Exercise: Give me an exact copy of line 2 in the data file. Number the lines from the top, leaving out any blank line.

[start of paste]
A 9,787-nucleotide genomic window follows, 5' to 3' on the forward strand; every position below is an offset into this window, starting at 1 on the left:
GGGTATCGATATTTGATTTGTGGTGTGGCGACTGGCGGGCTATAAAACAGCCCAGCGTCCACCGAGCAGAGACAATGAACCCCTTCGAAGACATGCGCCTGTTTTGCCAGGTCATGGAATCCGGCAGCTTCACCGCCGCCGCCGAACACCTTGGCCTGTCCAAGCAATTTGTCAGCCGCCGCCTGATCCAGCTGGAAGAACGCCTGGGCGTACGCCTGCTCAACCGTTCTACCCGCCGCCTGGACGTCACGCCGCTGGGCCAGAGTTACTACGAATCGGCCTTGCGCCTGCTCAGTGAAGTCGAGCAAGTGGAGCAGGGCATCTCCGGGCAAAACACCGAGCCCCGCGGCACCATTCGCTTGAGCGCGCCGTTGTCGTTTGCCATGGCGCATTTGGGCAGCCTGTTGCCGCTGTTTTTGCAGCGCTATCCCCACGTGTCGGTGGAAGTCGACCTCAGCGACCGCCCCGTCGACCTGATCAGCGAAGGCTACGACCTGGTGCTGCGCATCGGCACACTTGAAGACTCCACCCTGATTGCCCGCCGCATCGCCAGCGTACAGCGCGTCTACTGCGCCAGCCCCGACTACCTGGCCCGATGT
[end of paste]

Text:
GGGTATCGATATTTGATTTGTGGTGTGGCGACTGGCGGGCTATAAAACAGCCCAGCGTCCACCGAGCAGAGACAATGAACCCCTTCGAAGACATGCGCCTGTTTTGCCAGGTCATGGAATCCGGCAGCTTCACCGCCGCCGCCGAACACCTTGGCCTGTCCAAGCAATTTGTCAGCCGCCGCCTGATCCAGCTGGAAGAACGCCTGGGCGTACGCCTGCTCAACCGTTCTACCCGCCGCCTGGACGTCACGCCGCTGGGCCAGAGTTACTACGAATCGGCCTTGCGCCTGCTCAGTGAAGTCGAGCAAGTGGAGCAGGGCATCTCCGGGCAAAACACCGAGCCCCGCGGCACCATTCGCTTGAGCGCGCCGTTGTCGTTTGCCATGGCGCATTTGGGCAGCCTGTTGCCGCTGTTTTTGCAGCGCTATCCCCACGTGTCGGTGGAAGTCGACCTCAGCGACCGCCCCGTCGACCTGATCAGCGAAGGCTACGACCTGGTGCTGCGCATCGGCACACTTGAAGACTCCACCCTGATTGCCCGCCGCATCGCCAGCGTACAGCGCGTCTACTGCGCCAGCCCCGACTACCTGGCCCGATGT